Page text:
SSH Binding

You can optionally bind/restrict the SSH traffic (used to securely transport administrative messages across the network) to a specific Ethernet device (eth0, eth1, eth2, eth3, bond0, bond1, all) on the appliance, to the appliance hostname, or to a specific IP address. This allows you to divide the traffic going to the appliance into cryptographic (destined for the HSM) and administrative (LunaSH) streams, for enhanced security and performance. By default, SSH traffic is unrestricted. See Binding Your NTLS or SSH Traffic to a Device for more information.

Gathering Appliance Network Information

Before you begin, obtain the following information (see your network administrator for most of these items):

HSM Appliance Network Parameters

>IP address and subnet mask for each LAN port you want to use (if you are using static IP addressing)

>Hostname for the HSM appliance (registered with network DNS)

>Domain name (per port)

>Default gateway IP address (per port)

>DNS Name Server IP address(es) (per port)

>Search Domain name(s) (per port)

>Device subnet mask (per port)

DNS Entries

>Ensure that you have configured your DNS Server(s) with the correct entries for the appliance and the client. The HSM appliance expects fully qualified hostnames.

>If you are using DHCP, then all references to the Client and the HSM appliance (as in Certificates) should use hostnames.

Other Considerations

Clients need to be able to route directly to each HSM appliance they need to talk to, with no load balancing in place. The Luna Network HSM 7 does not work with off-the-shelf load balancers and service discovery techniques. You can NAT or forward the traffic so long as it always goes to the same place so the TLS tunnel isn’t terminated by outside forces.

Some Network Configuration Best Practices

Consider how you would proceed for (say) a Linux server with very sensitive data and that contains 4 NICs. Whatever you would do for the most sensitive servers you have, that’s what you should do for the HSMs.

Do you separate flows between admin networks and application network? Then do that with the HSM.

Do you divide into 3 layers like DMZ/L1/L2 and put sensitive equipment in the L2 network? Then do that with the HSM.

Do you put the sensitive servers behind a firewall or particular router? Then do that with the HSM.

Do you set specific routes in your Linux servers? Then do that with the HSM.

Do you use specific DNS servers with internal split views? Then do that with the HSM, for the same reasons.

Configuring the Network Parameters

You can use the serial connection to configure all of your network parameters now, or you can perform a minimal configuration now, where you only configure a single port, and then use the configured port to access the appliance over the network and complete the configuration.

NOTE   Use a locally connected serial terminal when changing the appliance IP address, to avoid SSH admin console disconnection due to the change.

To configure the appliance and port network parameters

You can configure all of the ports now, using the serial connection, or you can configure only one port now, and then use a network connection to that port to configure the remaining ports. It is recommended that you configure and test each device. You need to know the IP address of at least one network interface to establish a SSH connection to the appliance.

Once configured, you can find the interface IP addresses on the appliance's front-panel LCD screen. If there is no IP address shown on the LCD, you must use a serial port connection to connect to the appliance.

1.Configure the IP address, network mask, and gateway (optional) on at least one of the Ethernet LAN ports, using the network interface commands. You can configure the ports to use an IPv4 or IPv6 address. A mix of IPv4 and IPv6 ports is supported. If you are configuring the device using DHCP, the first device configured will receive the default route for the appliance. If you are configuring a static address, the -gateway option is used to define the default route. The first device configured with a gateway receives the default route.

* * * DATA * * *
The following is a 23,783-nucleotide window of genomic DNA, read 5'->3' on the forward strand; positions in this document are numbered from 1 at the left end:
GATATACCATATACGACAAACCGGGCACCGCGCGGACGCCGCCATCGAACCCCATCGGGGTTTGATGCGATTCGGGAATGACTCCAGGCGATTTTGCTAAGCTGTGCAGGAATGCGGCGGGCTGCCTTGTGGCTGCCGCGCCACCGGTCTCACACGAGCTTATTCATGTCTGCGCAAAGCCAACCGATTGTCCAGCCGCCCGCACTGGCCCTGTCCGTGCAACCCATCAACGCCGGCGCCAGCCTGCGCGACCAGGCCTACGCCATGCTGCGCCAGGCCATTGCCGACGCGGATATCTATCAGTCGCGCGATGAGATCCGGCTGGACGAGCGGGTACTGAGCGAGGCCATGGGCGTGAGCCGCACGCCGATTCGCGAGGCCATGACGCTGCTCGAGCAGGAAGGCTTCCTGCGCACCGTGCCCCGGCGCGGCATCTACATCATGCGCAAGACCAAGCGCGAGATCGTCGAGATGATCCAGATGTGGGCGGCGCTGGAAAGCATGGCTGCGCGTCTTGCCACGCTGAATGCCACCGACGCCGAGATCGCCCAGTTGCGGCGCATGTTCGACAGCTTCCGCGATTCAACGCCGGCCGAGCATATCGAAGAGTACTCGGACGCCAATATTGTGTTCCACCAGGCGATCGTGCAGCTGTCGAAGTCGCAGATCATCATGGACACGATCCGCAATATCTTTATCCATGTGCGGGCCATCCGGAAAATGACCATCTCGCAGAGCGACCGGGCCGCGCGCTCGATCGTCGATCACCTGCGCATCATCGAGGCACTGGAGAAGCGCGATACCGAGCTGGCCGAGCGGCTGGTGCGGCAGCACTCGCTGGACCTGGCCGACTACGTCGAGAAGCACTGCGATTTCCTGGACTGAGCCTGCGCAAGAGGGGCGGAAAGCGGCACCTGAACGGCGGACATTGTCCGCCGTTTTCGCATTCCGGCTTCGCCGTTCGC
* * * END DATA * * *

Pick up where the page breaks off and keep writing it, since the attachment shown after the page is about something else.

CAUTION!   Clients connecting to the appliance must use the same IP version that is configured on the port they are connecting to, so that certificates resolve. That is, all clients connecting to an IPv4 port must have an IPv4 address, and all clients connecting to an IPv6 port must have an IPv6 address.

If you are configuring an IPv4 address, you can configure a static address, or use DHCP.

Static lunash:> network interface static -device <netdevice> -ip <IP_address> -netmask <netmask> [-gateway <IP_address>]
DHCP lunash:> network interface dhcp -device <netdevice>

If you are configuring an IPv6 address, you can configure a static address, configure the port to obtain an IPv6 address using the Stateless Address Autoconfiguration (SLAAC) protocol, or use DHCP. To use SLAAC, you must have a SLAAC-enabled router in your network.

Static lunash:> network interface static -device <netdevice> -ip <IP_address> -netmask <netmask> [-gateway <IP_address>] -ipv6
SLAAC lunash:> network interface slaac -device <netdevice>
DHCP lunash:> network interface static -device <netdevice> -ipv6

You are prompted to confirm the action. If no network cable is attached to the port you configured, the following message is displayed:

Warning. Unable to activate interface <netdevice> Ensure that the network cable is connected.

This message is informational. The interface will automatically activate when you connect a network cable to the port.

2.[Optional] If you wish to use the Port Bonding feature described above to configure bond0 and/or bond1 interface, you can configure it now. If one of the secondary interfaces within the bond has the default route, the bonded interface receives the default route.

CAUTION!   Using Luna Appliance Software 7.8.3 or older, once the default route is added to the bonded interface, disabling the bond for any reason will cause a loss of SSH connectivity to the Luna Network HSM 7. It is highly recommended that you configure manual routes on at least one of the secondary interfaces within the bonded interface (eth0 or eth1 for bond0, eth2 or eth3 for bond1). Refer to Disabling a Bonded Interface.

lunash:> network interface bonding config

lunash:> network interface bonding enable

See Luna Network HSM 7 Appliance Port Bonding for more information.

3.[Optional] Make any desired changes to the appliance network routing table.